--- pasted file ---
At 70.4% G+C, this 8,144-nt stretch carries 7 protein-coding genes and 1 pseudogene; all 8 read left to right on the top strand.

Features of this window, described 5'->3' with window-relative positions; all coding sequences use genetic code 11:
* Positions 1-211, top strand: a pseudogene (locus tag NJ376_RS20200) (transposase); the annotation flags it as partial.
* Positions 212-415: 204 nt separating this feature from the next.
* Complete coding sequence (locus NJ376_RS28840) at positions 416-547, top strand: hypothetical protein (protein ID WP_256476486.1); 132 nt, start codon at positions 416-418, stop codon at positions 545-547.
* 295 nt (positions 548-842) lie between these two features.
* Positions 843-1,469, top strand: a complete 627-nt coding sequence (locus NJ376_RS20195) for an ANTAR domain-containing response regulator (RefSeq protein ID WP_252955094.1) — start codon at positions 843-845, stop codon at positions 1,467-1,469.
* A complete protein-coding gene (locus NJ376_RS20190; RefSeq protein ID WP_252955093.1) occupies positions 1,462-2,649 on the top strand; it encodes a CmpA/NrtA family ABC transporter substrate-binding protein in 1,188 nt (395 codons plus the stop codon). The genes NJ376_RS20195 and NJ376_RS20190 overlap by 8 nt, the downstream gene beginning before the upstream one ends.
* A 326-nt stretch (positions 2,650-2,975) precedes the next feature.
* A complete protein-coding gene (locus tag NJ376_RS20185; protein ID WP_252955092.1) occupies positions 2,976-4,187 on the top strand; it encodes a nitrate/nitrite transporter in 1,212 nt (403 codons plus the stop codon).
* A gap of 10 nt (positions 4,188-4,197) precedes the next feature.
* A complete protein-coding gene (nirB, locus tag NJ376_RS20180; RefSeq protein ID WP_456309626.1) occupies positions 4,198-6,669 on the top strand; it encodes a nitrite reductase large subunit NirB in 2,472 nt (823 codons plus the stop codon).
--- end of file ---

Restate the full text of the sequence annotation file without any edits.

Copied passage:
At 70.4% G+C, this 8,144-nt stretch carries 7 protein-coding genes and 1 pseudogene; all 8 read left to right on the top strand.

Features of this window, described 5'->3' with window-relative positions; all coding sequences use genetic code 11:
* Positions 1-211, top strand: a pseudogene (locus tag NJ376_RS20200) (transposase); the annotation flags it as partial.
* Positions 212-415: 204 nt separating this feature from the next.
* Complete coding sequence (locus NJ376_RS28840) at positions 416-547, top strand: hypothetical protein (protein ID WP_256476486.1); 132 nt, start codon at positions 416-418, stop codon at positions 545-547.
* 295 nt (positions 548-842) lie between these two features.
* Positions 843-1,469, top strand: a complete 627-nt coding sequence (locus NJ376_RS20195) for an ANTAR domain-containing response regulator (RefSeq protein ID WP_252955094.1) — start codon at positions 843-845, stop codon at positions 1,467-1,469.
* A complete protein-coding gene (locus NJ376_RS20190; RefSeq protein ID WP_252955093.1) occupies positions 1,462-2,649 on the top strand; it encodes a CmpA/NrtA family ABC transporter substrate-binding protein in 1,188 nt (395 codons plus the stop codon). The genes NJ376_RS20195 and NJ376_RS20190 overlap by 8 nt, the downstream gene beginning before the upstream one ends.
* A 326-nt stretch (positions 2,650-2,975) precedes the next feature.
* A complete protein-coding gene (locus tag NJ376_RS20185; protein ID WP_252955092.1) occupies positions 2,976-4,187 on the top strand; it encodes a nitrate/nitrite transporter in 1,212 nt (403 codons plus the stop codon).
* A gap of 10 nt (positions 4,188-4,197) precedes the next feature.
* A complete protein-coding gene (nirB, locus tag NJ376_RS20180; RefSeq protein ID WP_456309626.1) occupies positions 4,198-6,669 on the top strand; it encodes a nitrite reductase large subunit NirB in 2,472 nt (823 codons plus the stop codon).